<property name="hibernate.show_sql" value="true" />
			<property name="hibernate.format_sql" value="true" />

On the other hand, Hibernate relies on the hibernate.cfg.xml file to map database Tables with Entity objects and to specify Connection properties:

<?xml version="1.0" encoding="UTF-8"?>
<!DOCTYPE hibernate-configuration PUBLIC 
  "-//Hibernate/Hibernate Configuration DTD 3.0//EN" 
      <property name="connection.driver_class">com.mysql.cj.jdbc.Driver</property>
      <!-- property name="connection.driver_class">com.mysql.jdbc.Driver</property -->
      <property name="connection.url">jdbc:mysql://localhost/hibernate_examples</property>
      <property name="connection.username">user</property>
      <property name="connection.password">password</property>
      <property name="connection.pool_size">10</property>
      <property name="dialect">org.hibernate.dialect.MySQL8Dialect</property>
      <property name="current_session_context_class">thread</property>
      <property name="show_sql">true</property>
      <property name="format_sql">true</property>
      <property name="">update</property>
      <!-- mapping  class="com.sample.Book" / -->

So, as a basic rule of thumb, if you are using JPA application, configure your persistence settings in persistence.xml applications.

On the other hand, if you are running Hibernate standalone applications configure the persistence settings in hibernate.cfg.xml.

Hibernate vs JPA: managing persistence

Unless you are relying on Hibernate extensions which are not available in JPA, you will be using the classes in the javax.persistence package (or jakartaee if using Jakarta EE 9).

As a matter of fact, to manage the persistence with JPA, we retreive the EntityManagerFactory and EntityManager, all situated in javax.persistence package.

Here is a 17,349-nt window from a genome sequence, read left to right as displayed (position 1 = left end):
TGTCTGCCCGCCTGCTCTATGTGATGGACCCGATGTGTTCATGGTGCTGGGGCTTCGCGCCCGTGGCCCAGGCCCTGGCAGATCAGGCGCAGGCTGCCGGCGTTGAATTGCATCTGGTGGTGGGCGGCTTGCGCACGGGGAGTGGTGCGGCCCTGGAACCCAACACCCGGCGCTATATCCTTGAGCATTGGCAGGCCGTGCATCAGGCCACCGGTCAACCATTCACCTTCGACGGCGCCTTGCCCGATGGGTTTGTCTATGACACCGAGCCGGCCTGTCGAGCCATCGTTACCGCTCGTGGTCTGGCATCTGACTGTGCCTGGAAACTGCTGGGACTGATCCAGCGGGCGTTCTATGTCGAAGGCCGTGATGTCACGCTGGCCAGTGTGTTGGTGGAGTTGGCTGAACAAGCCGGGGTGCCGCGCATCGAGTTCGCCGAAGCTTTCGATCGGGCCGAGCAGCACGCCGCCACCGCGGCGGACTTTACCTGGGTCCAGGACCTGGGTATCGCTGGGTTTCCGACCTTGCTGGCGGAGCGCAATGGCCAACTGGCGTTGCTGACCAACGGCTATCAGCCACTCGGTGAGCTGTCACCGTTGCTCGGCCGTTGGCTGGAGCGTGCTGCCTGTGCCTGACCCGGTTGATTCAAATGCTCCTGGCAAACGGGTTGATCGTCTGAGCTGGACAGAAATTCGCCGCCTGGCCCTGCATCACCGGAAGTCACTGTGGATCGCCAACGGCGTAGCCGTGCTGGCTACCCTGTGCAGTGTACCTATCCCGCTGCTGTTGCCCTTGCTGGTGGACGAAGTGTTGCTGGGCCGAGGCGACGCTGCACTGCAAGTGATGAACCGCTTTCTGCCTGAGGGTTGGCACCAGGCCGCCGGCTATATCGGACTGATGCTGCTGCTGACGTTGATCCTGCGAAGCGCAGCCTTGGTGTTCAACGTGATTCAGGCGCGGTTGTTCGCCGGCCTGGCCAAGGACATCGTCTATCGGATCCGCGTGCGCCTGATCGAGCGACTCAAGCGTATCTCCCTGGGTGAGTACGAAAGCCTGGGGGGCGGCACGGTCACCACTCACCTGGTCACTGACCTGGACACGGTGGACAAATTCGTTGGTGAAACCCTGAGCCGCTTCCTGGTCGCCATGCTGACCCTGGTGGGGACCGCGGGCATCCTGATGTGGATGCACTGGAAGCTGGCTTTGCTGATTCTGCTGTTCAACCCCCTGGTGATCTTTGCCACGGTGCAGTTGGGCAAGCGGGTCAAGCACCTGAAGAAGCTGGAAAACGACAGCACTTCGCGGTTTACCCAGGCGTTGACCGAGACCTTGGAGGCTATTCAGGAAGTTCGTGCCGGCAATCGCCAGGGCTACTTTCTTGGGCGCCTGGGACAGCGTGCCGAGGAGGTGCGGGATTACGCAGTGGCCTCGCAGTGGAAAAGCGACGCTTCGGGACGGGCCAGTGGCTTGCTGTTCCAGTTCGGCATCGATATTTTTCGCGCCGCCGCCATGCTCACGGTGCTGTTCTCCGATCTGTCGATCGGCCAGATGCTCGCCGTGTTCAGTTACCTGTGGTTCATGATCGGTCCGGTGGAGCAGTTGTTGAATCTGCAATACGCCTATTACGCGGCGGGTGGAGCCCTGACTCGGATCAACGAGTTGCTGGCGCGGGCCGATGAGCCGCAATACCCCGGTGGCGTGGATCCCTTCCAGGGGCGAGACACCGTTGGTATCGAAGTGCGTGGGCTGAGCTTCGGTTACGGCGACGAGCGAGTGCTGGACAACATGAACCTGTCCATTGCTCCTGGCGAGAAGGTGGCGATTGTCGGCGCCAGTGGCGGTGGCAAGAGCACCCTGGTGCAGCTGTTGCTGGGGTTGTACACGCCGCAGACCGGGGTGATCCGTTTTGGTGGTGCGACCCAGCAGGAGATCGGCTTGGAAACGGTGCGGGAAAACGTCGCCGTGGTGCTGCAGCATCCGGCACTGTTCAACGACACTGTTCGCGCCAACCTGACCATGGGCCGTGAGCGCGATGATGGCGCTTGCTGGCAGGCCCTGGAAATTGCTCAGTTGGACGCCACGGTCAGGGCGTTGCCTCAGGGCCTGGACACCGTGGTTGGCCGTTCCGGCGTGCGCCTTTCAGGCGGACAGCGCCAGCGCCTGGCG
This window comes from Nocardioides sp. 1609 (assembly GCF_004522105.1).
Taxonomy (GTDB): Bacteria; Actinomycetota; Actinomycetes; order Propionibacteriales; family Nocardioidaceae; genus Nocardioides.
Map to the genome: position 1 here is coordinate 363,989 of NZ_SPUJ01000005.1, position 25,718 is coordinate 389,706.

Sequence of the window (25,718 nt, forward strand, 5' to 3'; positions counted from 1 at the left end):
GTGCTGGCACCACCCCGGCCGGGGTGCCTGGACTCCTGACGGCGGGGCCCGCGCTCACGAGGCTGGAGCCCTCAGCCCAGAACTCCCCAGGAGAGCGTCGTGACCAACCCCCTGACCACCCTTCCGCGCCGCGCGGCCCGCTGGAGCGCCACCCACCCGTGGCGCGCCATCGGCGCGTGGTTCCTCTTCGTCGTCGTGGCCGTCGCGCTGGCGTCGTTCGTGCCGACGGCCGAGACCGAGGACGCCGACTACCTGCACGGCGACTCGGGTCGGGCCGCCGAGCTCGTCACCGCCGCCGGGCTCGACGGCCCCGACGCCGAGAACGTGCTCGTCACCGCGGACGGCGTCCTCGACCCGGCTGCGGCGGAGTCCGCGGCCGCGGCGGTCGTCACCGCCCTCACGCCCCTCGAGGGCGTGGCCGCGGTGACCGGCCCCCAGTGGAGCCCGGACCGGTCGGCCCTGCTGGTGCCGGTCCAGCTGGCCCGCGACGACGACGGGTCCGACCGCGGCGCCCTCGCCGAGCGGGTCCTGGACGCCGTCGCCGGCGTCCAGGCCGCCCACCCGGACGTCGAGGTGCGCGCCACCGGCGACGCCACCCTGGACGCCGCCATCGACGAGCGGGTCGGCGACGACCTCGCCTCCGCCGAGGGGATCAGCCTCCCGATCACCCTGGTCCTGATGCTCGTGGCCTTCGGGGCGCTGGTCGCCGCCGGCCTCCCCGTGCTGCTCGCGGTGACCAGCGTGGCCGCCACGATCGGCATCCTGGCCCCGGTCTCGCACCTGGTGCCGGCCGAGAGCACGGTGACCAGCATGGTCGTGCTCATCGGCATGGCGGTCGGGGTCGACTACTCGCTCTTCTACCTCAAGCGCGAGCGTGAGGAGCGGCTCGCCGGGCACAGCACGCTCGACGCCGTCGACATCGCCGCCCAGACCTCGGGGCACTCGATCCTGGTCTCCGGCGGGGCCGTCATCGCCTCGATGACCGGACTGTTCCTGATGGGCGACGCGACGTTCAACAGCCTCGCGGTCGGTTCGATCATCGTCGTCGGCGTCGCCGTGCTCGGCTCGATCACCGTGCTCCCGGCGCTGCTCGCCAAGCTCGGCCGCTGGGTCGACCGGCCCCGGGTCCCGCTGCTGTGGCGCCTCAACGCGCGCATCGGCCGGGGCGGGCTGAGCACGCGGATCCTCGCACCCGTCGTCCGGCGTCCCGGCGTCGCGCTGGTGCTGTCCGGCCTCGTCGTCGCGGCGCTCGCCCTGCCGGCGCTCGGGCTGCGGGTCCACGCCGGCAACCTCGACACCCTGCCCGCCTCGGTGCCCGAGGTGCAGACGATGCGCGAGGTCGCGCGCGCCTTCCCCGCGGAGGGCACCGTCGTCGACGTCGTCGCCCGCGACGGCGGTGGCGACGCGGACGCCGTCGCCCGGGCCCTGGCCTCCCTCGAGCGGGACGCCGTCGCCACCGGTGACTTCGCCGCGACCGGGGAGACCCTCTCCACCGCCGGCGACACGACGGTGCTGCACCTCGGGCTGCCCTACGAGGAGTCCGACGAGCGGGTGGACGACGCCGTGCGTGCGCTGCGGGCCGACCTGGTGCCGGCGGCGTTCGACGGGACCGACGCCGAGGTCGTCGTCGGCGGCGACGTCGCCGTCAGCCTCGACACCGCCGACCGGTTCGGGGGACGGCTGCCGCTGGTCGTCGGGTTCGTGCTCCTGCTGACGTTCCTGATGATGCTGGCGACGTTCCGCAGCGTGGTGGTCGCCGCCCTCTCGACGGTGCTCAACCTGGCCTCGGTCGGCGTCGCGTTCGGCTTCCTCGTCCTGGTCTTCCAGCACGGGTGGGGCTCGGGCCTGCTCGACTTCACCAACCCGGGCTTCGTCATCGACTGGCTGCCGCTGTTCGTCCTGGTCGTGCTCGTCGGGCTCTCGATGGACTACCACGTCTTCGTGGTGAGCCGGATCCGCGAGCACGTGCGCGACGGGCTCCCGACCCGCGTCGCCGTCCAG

import javax.ejb.Stateless;
import javax.enterprise.event.Event;
import javax.inject.Inject;
import javax.persistence.EntityManager;
import java.util.logging.Logger;

// The @Stateless annotation eliminates the need for manual transaction demarcation
public class MemberRegistration {

    private Logger log;

    private EntityManager em;

    private Event<Member> memberEventSrc;

    public void register(Member member) throws Exception {"Registering " + member.getName());

On the other hand, Hibernate uses its own classes to represent persistence context, such as the org.hibernate.SessionFactory. As an example, assuming hiberante.cfg.xml is in the classpath, you can retrieve the SessionFactory as follows

public static Session getSessionFromConfig() {

  Configuration config = new Configuration();
  SessionFactory sessionFactory = config.buildSessionFactory();
  Session session = sessionFactory.getCurrentSession();
  return session;

If required, you can still access Hibernate’s Session Factory in a JPA applications by using the entityManager.unwrap method, once you have retrieved the Entity Manager:

public static SessionFactory getCurrentSessionFromJPA() {
  EntityManagerFactory emf = 
  EntityManager entityManager = emf.createEntityManager();
  Session session = entityManager.unwrap(org.hibernate.Session.class);
  SessionFactory factory = session.getSessionFactory();
  return factory;